By: Jim Symcox

The late David Ogilvy, who was very big on research, said in "Ogilvy on Advertising":

"Research has demonstrated that a shocking percentage of viewers remember your commercial, but forget the name of your product".

"All too often they attribute your commercial to a competing brand".

Are you as fed up as I am of hearing everyone talk about branding as though it's the one essential item a company needs before it suddenly erupts into the big leagues?

Branding is all about your company. What shape, size and colour your logo is, how you define your web site templates, your direct sales letters, your emails, the scripts you use (or not) when talking with your customers on the phone.

Brand consultants will tell you that branding is essential in your crowded market place.

It's not that either. The essential strategy is to provide great value, great service and innovate on those elements for your customers.

Branding Doesn't Attract Customers Brand consultants and marketers may claim branding is what attracts customers.

Brands don't do that. Do they?

Look at your own experience as a customer. After all everyone one of us is a customer.

Look at all the brands you come up against every day. Do you actually take that much notice? Unless you've had an unusually good experience with one of the company's and you're ready to buy what they selling.

No, you're interested in getting goods and services from whichever company delivers on their promise and provides a great service.

We don't recall Microsoft's brand before it started selling MS-DOS, yet computer manufacturing giant IBM came to them and gave them enormous clout in the PC market.

Do you remember when that great brand IBM suddenly realised they'd lost a huge operating system market to Microsoft? So IBM created an operating system of their own called OS/2 to win the market back from Microsoft.

The result was that IBM did take some of the corporate operating system market initially but very little of the consumer market. And in the end Microsoft won the market back despite IBM's huge brand.

Virgin wasn't a brand when it started in the music market, until they started to offer something their customers wanted.

What about Google? They weren't a brand. Yet now they're highly recognisable as probably the most used English language search engine.

As we all know that's what marketing comes down to. Giving the customer something they want.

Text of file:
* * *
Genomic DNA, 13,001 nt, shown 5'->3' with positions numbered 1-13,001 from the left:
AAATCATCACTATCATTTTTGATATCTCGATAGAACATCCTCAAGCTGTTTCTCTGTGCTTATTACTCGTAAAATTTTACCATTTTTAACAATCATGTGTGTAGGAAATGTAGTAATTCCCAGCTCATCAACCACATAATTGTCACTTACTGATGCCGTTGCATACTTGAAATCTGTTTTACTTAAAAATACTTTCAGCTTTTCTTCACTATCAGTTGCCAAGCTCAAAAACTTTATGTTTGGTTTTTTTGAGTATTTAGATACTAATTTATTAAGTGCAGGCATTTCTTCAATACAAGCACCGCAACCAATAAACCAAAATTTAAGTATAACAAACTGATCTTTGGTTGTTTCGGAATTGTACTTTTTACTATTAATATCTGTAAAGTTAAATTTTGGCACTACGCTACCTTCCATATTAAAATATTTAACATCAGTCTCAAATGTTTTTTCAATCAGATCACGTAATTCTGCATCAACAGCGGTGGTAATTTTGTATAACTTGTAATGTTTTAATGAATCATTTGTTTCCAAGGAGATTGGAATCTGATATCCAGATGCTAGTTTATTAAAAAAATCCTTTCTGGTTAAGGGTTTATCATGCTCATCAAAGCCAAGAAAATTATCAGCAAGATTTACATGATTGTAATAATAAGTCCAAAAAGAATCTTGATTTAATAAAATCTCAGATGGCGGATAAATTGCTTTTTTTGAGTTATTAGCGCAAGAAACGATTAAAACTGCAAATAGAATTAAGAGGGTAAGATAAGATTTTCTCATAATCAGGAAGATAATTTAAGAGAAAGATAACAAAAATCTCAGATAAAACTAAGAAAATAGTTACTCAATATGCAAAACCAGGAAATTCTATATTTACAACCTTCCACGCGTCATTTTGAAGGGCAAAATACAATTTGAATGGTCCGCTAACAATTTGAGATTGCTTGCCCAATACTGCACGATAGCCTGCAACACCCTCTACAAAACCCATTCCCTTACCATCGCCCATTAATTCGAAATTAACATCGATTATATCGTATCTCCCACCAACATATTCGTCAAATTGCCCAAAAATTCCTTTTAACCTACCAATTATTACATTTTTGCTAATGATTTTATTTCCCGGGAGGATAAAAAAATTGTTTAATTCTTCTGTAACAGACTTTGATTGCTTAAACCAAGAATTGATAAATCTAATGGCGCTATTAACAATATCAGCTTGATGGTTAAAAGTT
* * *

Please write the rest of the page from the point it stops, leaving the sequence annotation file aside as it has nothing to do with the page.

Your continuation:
How Branding Is Born If your customers like your product or service they'll recommend you to their friends and colleagues. If you'd started burger giant MacDonald's to begin with your customers might have said something like "yes the burger joint has a sign like a huge yellow M".

And that's how a company's brand is born. Your customers pick on something that they easily identify about you so they come back and find you and recommend you to their friends.

Branding Is A Short Cut It's your customers short-cut way of remembering you. Think about some well-known brands you recognise:

. Virgin - the word Virgin on a red background

. Microsoft - forever tied to their Window logo

. Google - the 4 coloured word Google

. British Airways - the Union flag on the aeroplane tail

. Federal Express - known worldwide as FedEx

. Coca-Cola - the script word Coca-Cola in white

Of course it's helpful if we make it easier for customers to remember us when they talk about us. But in the end customers choose what they believe is a significant recognisable aspect of your company to help them recall you. And it may not be that highly expensive branded set of colours for your stationery.

The second article in this two part series asks if Branding is a must and gives 4 possible issues for poor sales that people put down to weak or tired branding.

About the author:

Jim Symcox, is an SEO copywriter, direct mail copywriter, business process coach, and the author of "How to Leap Ahead Of Your Competitors". Get to one of his Blogs at or to get more articles like this one. Check out his site at to opt in to Jim's FREE and no obligation seminar series on business growth. The following topics are covered:
1 .How To Create Your Unique Selling Point 2 .How To Set Goals 3 .Should You Train? 4 .Direct Mail Doesn't Pay 5 . How To Do Proposals That Pay-off 6 . Is The Internet Costing You Money?

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